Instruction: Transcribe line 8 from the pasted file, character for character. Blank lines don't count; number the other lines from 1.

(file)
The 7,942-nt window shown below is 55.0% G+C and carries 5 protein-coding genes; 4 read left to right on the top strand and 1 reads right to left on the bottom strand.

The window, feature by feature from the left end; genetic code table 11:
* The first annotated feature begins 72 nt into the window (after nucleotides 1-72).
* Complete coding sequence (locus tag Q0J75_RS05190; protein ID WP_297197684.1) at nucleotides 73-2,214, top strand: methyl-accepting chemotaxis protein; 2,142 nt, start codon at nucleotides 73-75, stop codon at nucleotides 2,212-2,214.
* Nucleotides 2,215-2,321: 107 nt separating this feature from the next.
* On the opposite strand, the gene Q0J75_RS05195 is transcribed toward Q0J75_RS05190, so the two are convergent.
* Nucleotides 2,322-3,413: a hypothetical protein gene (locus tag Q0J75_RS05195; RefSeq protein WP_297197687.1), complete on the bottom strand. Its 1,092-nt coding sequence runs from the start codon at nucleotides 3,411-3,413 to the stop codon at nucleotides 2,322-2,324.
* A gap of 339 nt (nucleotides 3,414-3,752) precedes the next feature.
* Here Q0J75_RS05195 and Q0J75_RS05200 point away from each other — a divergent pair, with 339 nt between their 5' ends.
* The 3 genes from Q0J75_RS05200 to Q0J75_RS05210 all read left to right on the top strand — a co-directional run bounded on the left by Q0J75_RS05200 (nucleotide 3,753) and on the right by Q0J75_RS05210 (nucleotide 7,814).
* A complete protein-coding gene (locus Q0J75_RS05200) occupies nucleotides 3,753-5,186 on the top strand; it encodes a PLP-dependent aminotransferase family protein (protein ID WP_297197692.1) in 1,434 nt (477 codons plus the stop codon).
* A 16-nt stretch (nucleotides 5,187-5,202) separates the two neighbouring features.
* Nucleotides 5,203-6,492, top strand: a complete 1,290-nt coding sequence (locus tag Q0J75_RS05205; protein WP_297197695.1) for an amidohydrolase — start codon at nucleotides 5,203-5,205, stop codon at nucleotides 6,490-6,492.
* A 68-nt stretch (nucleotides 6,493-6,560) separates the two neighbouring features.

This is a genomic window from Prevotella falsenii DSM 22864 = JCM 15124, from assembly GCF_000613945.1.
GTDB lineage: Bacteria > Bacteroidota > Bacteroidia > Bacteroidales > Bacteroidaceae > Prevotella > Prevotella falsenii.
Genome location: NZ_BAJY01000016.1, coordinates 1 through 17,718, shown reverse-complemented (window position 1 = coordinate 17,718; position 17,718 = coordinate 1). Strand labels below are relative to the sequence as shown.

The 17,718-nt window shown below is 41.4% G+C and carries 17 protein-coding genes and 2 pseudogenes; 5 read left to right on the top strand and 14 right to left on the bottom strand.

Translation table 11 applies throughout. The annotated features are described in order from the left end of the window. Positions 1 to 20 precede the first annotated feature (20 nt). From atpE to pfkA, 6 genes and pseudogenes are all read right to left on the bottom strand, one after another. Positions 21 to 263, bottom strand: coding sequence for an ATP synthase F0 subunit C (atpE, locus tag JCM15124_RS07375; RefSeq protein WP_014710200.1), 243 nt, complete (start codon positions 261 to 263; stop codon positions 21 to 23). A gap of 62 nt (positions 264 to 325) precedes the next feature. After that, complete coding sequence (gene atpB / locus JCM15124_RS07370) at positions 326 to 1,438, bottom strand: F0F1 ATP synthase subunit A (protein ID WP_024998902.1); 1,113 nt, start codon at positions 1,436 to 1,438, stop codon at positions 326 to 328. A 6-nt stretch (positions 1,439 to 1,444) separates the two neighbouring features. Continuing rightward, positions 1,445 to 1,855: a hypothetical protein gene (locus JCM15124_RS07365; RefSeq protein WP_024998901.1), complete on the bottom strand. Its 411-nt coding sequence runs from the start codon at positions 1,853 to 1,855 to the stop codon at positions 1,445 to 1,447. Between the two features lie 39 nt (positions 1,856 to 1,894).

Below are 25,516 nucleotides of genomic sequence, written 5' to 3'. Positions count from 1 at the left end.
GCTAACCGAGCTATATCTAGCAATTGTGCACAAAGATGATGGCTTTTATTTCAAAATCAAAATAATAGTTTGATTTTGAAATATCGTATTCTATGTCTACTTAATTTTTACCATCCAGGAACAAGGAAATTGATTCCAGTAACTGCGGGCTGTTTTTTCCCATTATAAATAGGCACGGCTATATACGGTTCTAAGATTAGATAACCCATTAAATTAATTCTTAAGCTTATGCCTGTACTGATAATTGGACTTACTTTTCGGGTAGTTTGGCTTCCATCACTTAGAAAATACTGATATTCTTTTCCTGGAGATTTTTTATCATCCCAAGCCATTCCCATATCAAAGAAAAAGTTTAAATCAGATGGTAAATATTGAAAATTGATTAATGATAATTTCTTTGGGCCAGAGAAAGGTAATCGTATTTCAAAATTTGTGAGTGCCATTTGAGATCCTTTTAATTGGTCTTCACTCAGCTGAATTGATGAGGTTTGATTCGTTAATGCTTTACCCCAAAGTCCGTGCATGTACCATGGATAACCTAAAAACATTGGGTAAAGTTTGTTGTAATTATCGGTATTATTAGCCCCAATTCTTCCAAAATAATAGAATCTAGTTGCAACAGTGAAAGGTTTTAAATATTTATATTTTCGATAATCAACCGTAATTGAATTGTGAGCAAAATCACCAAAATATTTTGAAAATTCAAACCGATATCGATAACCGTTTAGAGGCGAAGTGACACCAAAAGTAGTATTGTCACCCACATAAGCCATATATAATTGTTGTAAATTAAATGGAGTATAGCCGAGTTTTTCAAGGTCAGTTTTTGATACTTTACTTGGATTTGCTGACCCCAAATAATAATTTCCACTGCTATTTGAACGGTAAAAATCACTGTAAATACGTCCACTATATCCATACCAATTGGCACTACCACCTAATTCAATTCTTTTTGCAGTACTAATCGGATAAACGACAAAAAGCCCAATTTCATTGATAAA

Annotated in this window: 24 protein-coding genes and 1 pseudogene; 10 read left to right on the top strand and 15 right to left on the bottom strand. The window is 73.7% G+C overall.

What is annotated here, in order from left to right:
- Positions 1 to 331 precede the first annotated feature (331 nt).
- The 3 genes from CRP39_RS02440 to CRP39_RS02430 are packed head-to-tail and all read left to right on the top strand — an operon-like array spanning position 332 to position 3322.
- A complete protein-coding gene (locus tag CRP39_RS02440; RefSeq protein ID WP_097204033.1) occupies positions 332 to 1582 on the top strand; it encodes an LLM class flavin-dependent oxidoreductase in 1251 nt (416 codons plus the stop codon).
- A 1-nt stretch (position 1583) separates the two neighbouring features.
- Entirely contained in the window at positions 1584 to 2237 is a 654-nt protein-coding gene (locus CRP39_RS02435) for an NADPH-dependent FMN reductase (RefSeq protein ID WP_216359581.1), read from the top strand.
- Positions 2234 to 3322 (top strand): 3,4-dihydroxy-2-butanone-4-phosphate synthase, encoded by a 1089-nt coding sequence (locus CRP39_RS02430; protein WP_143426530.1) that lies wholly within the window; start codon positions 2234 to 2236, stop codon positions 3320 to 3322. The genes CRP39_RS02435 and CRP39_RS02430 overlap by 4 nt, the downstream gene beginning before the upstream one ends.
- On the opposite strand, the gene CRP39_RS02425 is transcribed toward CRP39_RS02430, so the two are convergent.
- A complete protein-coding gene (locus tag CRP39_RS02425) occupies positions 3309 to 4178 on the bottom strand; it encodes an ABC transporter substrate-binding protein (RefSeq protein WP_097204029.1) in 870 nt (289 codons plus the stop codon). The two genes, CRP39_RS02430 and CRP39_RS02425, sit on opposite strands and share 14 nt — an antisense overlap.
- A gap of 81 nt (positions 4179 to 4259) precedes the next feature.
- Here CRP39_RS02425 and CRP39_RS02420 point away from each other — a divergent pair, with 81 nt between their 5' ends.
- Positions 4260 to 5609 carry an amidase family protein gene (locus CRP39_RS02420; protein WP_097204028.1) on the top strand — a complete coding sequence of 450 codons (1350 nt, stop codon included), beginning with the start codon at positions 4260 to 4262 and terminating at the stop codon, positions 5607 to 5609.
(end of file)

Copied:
* A gap of 339 nt (nucleotides 3,414-3,752) precedes the next feature.